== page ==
Interpreting someone else’s song is an art in and of itself. In the right hands, a song can be given a new life, or at least shined so its strengths are seen under a new light. The best song interpreters have a handle on their voices which allows them to phrase everything for just the right effect. A skilled singer will pause at just the right times, articulate each word carefully and powerful, seemingly without effort, and make the song sound new.
Start trying to identify the great song interpreters and you’ll inevitably end up in the realm of jazz vocal standards: Ella Fitzgerald singing the songbooks of Gershwin, Porter, and Kern, for example, or modern-day singing masters like Jimmy Scott and Tony Bennett doing the same.
Willie Nelson isn’t likely to be mentioned first, or even 20th, but he certainly is comfortable singing others’ songs. Though he started his career writing songs for others to sing (most famously, “Crazy” for Patsy Cline), many of his biggest hits as a singer have been covers. His classic album Red Headed Stranger includes his equally classic take on the Acuff-Rose chestnut “Blue Eyes Crying in the Rain”. His version of Steve Goodman’s “City of New Orleans” is widely played. His 1978 Stardust album of jazz standards was a big enough success that he’s repeated the routine a few times since. In the ‘80s he had a hit with Elvis Presley’s “Always on My Mind” and did a well-known duet with Merle Haggard on Townes Van Zandt’s outlaw tale “Pancho and Lefty”. And the list goes on…
Nelson has covered blues songs, reggae songs, and Peter Gabriel even, yet he sounds most at home in a traditional country setting, singing the good old songs that he grew up with. Nelson’s first song to enter the country top 40 was a cover of Texas swing giant Bob Wills’ “Stay All Night (Stay a Little Longer)”, and in 2006 he’s come back to some of those Wills songs, songs which he has said he remembers as the soundtrack to his teenage years. And even those songs often had another songwriter standing behind the curtain, invisible to most. Cindy Walker wrote songs for Wills and his Texas Playboys, and for Ernest Tubb, and Hank Snow, and George Jones and many others. Thirteen of Walker’s songs are sung by Nelson on his album You Don’t Know Me: Songs of Cindy Walker, and he does an amazing job of it, coming off like one of the most naturally gifted song interpreters around.
One key to You Don’t Know Me‘s success is the atmosphere. Fiddler Johnny Gimble, who himself played with Wills, is at the front of an ace band that creates a timeless mood from classic country elements: fiddle, upright bass, piano, steel guitar, harmonica. Vocal group the Jordonaires lend lovely harmony vocals, far enough in the background to just add a gentle glow to the song, never threatening to overshadow.
On top of it all is Nelson’s voice, as distinct and warm as ever. His careful, laidback sense of phrasing fits these songs perfectly— you get the impression he’s lived with these songs for so long that they’re second nature to him, yet the precision of his singing is impeccable, certainly not an afterthought.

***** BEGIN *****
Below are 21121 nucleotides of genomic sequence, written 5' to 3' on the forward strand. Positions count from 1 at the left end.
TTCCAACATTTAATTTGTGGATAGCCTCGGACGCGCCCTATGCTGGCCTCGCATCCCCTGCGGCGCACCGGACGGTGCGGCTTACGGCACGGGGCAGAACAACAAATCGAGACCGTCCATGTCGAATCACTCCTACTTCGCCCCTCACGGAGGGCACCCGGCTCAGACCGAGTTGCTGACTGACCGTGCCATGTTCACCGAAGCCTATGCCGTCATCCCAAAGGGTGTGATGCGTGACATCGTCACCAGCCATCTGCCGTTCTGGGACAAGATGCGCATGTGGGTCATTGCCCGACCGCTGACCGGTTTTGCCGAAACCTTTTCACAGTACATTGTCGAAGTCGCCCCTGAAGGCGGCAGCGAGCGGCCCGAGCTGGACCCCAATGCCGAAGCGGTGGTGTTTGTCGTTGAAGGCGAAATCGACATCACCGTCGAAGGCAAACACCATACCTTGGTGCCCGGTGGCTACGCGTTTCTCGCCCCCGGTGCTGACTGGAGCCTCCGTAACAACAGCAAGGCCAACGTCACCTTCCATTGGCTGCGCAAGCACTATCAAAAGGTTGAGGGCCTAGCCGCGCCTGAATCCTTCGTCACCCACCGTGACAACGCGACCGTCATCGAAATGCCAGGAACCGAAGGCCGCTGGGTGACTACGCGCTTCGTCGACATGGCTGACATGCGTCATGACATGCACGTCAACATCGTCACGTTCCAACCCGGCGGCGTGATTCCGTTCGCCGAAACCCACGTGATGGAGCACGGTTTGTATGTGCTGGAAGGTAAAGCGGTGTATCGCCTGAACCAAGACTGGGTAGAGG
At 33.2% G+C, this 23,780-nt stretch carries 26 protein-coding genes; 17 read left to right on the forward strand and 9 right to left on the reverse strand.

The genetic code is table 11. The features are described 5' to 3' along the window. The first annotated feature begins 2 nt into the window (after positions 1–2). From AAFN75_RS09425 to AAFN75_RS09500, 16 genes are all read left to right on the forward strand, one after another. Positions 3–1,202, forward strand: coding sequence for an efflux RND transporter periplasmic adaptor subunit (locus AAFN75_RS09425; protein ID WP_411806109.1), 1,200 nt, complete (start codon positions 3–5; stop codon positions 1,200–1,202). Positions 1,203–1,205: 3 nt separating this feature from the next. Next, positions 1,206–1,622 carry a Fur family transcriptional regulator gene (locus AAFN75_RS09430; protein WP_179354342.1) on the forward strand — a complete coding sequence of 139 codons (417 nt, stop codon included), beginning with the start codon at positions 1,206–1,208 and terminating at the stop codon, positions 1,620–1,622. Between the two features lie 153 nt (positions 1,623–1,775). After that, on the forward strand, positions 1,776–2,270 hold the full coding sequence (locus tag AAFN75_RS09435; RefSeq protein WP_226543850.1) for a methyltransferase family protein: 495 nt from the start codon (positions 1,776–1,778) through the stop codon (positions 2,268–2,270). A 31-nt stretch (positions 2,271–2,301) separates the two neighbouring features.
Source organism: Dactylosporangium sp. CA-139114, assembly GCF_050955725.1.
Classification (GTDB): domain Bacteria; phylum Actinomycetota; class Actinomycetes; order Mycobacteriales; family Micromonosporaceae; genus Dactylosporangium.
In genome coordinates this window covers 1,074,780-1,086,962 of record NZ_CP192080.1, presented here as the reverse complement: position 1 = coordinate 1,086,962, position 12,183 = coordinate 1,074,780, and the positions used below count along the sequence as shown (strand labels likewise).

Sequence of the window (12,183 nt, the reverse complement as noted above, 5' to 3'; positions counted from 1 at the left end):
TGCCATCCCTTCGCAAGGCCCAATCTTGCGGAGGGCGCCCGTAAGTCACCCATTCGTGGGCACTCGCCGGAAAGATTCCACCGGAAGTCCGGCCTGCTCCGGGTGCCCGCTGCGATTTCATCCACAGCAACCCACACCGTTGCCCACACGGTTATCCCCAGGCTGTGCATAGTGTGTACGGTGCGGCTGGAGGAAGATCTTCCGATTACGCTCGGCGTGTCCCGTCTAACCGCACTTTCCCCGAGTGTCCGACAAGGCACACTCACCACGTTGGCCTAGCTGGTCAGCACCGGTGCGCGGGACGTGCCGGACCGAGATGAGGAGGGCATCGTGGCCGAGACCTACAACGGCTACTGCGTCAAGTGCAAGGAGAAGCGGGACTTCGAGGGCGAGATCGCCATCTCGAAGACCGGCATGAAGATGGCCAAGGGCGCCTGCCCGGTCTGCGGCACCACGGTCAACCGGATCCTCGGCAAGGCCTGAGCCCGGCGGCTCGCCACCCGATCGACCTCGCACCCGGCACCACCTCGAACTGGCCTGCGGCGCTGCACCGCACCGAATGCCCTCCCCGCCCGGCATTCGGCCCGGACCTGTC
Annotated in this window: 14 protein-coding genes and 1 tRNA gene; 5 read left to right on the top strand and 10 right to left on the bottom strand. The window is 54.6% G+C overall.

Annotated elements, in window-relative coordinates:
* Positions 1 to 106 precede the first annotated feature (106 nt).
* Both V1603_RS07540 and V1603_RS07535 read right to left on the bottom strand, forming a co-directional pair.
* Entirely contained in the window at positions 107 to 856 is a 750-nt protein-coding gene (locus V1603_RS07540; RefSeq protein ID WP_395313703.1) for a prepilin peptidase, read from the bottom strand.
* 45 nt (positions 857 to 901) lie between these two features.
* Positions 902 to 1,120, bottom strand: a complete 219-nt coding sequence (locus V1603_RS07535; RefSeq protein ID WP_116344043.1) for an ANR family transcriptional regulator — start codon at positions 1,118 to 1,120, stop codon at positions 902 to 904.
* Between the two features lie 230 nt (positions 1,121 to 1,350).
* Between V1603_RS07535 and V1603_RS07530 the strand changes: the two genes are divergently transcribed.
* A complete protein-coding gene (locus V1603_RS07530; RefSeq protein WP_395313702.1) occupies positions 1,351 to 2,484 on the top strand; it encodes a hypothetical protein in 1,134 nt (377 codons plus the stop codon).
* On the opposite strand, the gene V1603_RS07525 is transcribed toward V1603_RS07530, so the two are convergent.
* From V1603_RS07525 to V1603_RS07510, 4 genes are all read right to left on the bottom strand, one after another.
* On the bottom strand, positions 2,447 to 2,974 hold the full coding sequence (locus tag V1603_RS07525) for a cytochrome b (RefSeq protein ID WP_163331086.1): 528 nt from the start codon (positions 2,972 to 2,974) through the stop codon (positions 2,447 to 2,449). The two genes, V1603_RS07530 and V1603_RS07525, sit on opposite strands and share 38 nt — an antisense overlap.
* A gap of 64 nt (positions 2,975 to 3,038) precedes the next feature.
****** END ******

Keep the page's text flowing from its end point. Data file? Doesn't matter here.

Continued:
The right singer can wring so much emotion out of a tune and some words, and do it simply, without embellishment or showiness. That’s the case here, as Nelson really inhabits these songs, yet he also sounds like he’s having a ball, not only on the jumpier, more playful swing numbers, like “Don’t Be Ashamed of Your Age”, “Sugar Moon”, and “Cherokee Maiden”, but on the more maudlin and serious songs as well.
There’s a serious, universally heart-wrenching subject behind most of these songs: the pursuit of love, or at least someone to hold, and the way the weight of that pursuit can bear down on you when you’re alone, when you think of the years that pass or consider the chances you’ve missed. There are continual references to being broken, lost, empty, heartsick. “Bubbles in My Beer” opens the album, with Nelson sitting on a bar stool contemplating wasted years and missed chances. It’s amazing how forlorn Nelson sounds in the middle of light-hearted, bouncy music, and how affecting that juxtaposition can be.
As the album proceeds, Nelson pretends not to care about an ex-love’s new love (“Not That I Care”), dreams of being held by the lover who has left him (“Take Me in Your Arms”), longs for someone who’s unaware of his affections (“You Don’t Know Me”), promises to forget about the past in exchange for love (“I Don’t Care”), pursues a crush (“Miss Molly”), cries into his wine glass (“The Warm Red Wine”), and, finally, settles for marriage just as the true love he’s been pining for re-emerges, a little too late (“Just Walkin’ Out the Door”). Each tale of heartbreak, loneliness, and romantic naivete is sung by Nelson with great passion, wistfulness, and wisdom, his voice crying at the right times and winking in a knowing way exactly when it’s called for.
Walker’s songs are in their own way as well-crafted and timeless as the jazz vocal songs referred to as standards, just coming from a different tradition, time, and part of the country. And in Nelson’s hands they’re as lovingly handled. His comfort—with the songs, their milieu, and their emotions—is no doubt part of what makes his renditions shine so bright. But it’s also how crafty he is with his voice, how well he utilizes each sound from his throat in a way that truly drives the song home emotionally, making listeners feel like they’ve cried the same tears for the same exact reasons, whether they really have or not.